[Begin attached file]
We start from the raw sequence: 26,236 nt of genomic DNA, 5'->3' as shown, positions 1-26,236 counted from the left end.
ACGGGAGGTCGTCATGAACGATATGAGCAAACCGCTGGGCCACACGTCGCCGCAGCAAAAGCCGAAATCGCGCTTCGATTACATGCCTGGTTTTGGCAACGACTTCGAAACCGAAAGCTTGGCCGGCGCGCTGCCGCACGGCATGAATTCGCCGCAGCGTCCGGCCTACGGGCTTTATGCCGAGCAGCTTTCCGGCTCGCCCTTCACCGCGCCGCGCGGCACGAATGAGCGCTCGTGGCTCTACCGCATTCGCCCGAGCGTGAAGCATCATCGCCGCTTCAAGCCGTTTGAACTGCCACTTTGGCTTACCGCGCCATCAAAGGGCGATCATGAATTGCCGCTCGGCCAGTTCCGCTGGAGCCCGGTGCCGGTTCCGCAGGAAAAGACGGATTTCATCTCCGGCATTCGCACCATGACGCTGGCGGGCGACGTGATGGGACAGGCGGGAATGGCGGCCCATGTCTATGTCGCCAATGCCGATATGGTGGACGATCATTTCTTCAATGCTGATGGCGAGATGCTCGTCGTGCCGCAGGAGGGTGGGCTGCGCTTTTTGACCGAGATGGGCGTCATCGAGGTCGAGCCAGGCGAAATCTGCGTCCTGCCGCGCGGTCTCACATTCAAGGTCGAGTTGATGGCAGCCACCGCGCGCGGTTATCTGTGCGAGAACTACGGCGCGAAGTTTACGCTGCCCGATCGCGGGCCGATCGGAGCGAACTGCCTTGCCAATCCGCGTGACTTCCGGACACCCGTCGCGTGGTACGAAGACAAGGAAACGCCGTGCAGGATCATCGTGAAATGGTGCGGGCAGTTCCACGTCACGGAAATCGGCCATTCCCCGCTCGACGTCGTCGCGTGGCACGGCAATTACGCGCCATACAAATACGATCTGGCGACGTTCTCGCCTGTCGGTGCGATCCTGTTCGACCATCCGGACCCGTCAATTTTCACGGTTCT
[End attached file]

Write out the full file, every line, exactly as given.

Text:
We start from the raw sequence: 26,236 nt of genomic DNA, 5'->3' as shown, positions 1-26,236 counted from the left end.
ACGGGAGGTCGTCATGAACGATATGAGCAAACCGCTGGGCCACACGTCGCCGCAGCAAAAGCCGAAATCGCGCTTCGATTACATGCCTGGTTTTGGCAACGACTTCGAAACCGAAAGCTTGGCCGGCGCGCTGCCGCACGGCATGAATTCGCCGCAGCGTCCGGCCTACGGGCTTTATGCCGAGCAGCTTTCCGGCTCGCCCTTCACCGCGCCGCGCGGCACGAATGAGCGCTCGTGGCTCTACCGCATTCGCCCGAGCGTGAAGCATCATCGCCGCTTCAAGCCGTTTGAACTGCCACTTTGGCTTACCGCGCCATCAAAGGGCGATCATGAATTGCCGCTCGGCCAGTTCCGCTGGAGCCCGGTGCCGGTTCCGCAGGAAAAGACGGATTTCATCTCCGGCATTCGCACCATGACGCTGGCGGGCGACGTGATGGGACAGGCGGGAATGGCGGCCCATGTCTATGTCGCCAATGCCGATATGGTGGACGATCATTTCTTCAATGCTGATGGCGAGATGCTCGTCGTGCCGCAGGAGGGTGGGCTGCGCTTTTTGACCGAGATGGGCGTCATCGAGGTCGAGCCAGGCGAAATCTGCGTCCTGCCGCGCGGTCTCACATTCAAGGTCGAGTTGATGGCAGCCACCGCGCGCGGTTATCTGTGCGAGAACTACGGCGCGAAGTTTACGCTGCCCGATCGCGGGCCGATCGGAGCGAACTGCCTTGCCAATCCGCGTGACTTCCGGACACCCGTCGCGTGGTACGAAGACAAGGAAACGCCGTGCAGGATCATCGTGAAATGGTGCGGGCAGTTCCACGTCACGGAAATCGGCCATTCCCCGCTCGACGTCGTCGCGTGGCACGGCAATTACGCGCCATACAAATACGATCTGGCGACGTTCTCGCCTGTCGGTGCGATCCTGTTCGACCATCCGGACCCGTCAATTTTCACGGTTCT